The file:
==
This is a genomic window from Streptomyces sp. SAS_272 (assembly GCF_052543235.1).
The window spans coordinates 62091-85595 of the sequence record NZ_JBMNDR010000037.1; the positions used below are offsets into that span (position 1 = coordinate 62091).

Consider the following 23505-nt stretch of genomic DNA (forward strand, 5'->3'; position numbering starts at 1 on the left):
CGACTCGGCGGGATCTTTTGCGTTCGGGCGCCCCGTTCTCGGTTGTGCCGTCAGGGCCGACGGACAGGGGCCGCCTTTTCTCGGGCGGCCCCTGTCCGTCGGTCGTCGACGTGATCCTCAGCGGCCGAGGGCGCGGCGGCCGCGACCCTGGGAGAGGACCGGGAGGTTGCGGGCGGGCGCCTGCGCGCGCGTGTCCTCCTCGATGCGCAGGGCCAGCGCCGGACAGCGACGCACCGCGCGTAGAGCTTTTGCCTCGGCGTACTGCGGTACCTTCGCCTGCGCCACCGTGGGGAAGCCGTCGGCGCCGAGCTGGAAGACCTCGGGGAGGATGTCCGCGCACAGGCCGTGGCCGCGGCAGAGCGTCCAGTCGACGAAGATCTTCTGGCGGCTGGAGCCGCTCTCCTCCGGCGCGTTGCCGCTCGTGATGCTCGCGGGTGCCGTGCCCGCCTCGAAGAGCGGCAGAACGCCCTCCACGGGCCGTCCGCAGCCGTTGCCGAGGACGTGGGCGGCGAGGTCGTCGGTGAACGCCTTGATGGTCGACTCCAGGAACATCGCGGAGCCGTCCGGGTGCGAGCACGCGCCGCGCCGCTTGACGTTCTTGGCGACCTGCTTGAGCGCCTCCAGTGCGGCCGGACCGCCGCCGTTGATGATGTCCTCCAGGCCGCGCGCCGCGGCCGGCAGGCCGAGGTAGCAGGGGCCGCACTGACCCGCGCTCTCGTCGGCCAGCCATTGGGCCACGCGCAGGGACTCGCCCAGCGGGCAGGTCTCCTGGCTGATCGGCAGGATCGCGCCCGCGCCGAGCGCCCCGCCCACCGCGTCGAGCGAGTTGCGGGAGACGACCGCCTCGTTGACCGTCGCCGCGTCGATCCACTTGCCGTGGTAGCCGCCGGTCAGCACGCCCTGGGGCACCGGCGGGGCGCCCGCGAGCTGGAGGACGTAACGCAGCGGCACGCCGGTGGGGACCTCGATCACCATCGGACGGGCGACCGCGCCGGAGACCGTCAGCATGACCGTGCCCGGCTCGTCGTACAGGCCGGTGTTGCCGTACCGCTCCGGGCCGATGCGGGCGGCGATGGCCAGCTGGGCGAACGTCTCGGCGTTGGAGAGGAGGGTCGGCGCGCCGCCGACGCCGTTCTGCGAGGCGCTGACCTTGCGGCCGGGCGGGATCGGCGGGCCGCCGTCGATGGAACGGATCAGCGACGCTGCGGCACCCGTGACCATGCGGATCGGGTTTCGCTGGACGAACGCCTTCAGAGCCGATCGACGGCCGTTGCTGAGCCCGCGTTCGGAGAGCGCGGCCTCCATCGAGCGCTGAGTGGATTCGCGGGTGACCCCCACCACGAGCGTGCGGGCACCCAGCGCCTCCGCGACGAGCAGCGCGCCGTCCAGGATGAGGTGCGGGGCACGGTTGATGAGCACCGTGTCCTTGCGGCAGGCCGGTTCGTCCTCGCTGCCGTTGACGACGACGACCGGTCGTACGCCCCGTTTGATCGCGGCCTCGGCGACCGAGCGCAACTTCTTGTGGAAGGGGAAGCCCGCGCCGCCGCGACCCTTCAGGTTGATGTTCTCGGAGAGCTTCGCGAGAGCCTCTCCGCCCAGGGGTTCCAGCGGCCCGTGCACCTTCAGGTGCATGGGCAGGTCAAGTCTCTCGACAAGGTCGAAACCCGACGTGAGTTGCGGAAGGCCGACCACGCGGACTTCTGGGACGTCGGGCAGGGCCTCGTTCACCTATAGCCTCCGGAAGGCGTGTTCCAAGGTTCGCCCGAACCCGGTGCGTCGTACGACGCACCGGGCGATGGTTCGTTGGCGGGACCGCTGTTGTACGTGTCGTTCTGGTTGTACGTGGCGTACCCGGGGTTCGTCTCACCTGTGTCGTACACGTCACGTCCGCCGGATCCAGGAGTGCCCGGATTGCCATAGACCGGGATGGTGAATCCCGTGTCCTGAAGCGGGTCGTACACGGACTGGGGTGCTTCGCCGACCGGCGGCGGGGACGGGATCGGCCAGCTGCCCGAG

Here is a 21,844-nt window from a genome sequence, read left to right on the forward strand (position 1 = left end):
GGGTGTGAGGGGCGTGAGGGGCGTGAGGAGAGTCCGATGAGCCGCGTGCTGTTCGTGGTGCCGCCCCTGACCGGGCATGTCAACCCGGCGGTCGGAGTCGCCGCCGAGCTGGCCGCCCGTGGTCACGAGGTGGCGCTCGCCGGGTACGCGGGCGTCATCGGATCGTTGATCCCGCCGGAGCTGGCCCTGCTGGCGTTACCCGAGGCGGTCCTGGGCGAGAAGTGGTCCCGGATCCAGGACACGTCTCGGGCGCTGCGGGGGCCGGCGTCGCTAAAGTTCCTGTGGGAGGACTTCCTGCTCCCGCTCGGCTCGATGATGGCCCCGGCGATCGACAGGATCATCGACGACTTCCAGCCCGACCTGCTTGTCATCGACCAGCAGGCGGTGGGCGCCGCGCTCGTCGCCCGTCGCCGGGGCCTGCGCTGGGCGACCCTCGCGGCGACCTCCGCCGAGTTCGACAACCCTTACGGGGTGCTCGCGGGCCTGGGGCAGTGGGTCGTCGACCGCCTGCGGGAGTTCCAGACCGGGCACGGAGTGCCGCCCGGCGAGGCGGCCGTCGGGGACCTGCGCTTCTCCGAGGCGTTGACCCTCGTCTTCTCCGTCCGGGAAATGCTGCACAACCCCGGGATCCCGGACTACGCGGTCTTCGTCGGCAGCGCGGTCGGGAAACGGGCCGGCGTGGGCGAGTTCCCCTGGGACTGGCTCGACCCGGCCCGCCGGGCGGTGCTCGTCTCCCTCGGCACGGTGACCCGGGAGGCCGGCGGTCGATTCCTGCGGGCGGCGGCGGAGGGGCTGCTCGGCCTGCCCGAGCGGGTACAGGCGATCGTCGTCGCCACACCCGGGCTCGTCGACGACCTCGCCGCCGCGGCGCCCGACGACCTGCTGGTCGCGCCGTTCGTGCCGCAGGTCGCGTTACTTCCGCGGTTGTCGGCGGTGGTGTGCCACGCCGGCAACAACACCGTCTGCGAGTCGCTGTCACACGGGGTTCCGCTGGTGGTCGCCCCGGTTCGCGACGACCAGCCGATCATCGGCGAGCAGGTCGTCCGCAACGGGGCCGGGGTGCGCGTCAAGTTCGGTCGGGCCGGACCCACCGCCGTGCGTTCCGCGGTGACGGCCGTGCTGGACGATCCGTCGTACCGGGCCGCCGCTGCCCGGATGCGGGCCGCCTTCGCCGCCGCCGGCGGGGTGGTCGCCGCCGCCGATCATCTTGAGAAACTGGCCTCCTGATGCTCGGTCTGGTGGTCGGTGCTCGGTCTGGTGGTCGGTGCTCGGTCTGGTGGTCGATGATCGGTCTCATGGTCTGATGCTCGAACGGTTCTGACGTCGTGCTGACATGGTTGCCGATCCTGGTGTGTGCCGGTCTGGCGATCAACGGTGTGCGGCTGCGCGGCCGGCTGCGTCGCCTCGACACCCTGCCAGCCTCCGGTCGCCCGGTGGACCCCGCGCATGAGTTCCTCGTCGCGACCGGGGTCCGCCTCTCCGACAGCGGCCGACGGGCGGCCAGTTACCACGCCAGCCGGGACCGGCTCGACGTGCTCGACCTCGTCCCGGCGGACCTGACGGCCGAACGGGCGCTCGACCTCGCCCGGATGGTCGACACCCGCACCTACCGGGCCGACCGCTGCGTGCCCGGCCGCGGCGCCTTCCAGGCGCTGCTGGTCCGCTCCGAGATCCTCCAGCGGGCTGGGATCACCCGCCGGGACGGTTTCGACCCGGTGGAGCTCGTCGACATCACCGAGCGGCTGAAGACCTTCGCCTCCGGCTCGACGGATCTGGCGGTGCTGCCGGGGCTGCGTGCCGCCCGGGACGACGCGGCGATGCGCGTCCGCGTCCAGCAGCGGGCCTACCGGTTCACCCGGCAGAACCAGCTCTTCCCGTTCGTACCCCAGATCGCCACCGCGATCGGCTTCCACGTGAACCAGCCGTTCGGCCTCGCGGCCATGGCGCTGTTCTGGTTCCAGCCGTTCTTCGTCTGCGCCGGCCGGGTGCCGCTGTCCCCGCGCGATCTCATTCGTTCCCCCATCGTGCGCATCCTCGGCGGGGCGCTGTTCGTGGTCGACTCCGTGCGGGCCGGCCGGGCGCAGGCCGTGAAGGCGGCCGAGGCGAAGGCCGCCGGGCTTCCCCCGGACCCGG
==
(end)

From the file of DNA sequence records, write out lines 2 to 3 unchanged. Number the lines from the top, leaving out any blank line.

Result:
The window spans coordinates 62091-85595 of the sequence record NZ_JBMNDR010000037.1; the positions used below are offsets into that span (position 1 = coordinate 62091).

Consider the following 23505-nt stretch of genomic DNA (forward strand, 5'->3'; position numbering starts at 1 on the left):